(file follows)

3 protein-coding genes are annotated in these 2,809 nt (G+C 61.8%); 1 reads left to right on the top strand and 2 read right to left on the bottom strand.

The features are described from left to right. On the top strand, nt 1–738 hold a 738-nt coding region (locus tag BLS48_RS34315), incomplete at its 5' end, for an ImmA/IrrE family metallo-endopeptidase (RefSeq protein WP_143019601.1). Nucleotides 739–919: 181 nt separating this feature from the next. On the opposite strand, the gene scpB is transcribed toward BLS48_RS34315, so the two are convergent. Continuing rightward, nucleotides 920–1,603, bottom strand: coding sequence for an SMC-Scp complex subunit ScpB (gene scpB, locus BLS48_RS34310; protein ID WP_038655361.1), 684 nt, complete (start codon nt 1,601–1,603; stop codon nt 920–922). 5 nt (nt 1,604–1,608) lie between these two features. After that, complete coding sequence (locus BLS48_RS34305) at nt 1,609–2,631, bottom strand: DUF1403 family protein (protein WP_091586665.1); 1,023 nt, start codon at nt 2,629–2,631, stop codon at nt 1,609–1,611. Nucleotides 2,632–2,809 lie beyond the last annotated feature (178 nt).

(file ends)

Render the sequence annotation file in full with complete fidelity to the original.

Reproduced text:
3 protein-coding genes are annotated in these 2,809 nt (G+C 61.8%); 1 reads left to right on the top strand and 2 read right to left on the bottom strand.

The features are described from left to right. On the top strand, nt 1–738 hold a 738-nt coding region (locus tag BLS48_RS34315), incomplete at its 5' end, for an ImmA/IrrE family metallo-endopeptidase (RefSeq protein WP_143019601.1). Nucleotides 739–919: 181 nt separating this feature from the next. On the opposite strand, the gene scpB is transcribed toward BLS48_RS34315, so the two are convergent. Continuing rightward, nucleotides 920–1,603, bottom strand: coding sequence for an SMC-Scp complex subunit ScpB (gene scpB, locus BLS48_RS34310; protein ID WP_038655361.1), 684 nt, complete (start codon nt 1,601–1,603; stop codon nt 920–922). 5 nt (nt 1,604–1,608) lie between these two features. After that, complete coding sequence (locus BLS48_RS34305) at nt 1,609–2,631, bottom strand: DUF1403 family protein (protein WP_091586665.1); 1,023 nt, start codon at nt 2,629–2,631, stop codon at nt 1,609–1,611. Nucleotides 2,632–2,809 lie beyond the last annotated feature (178 nt).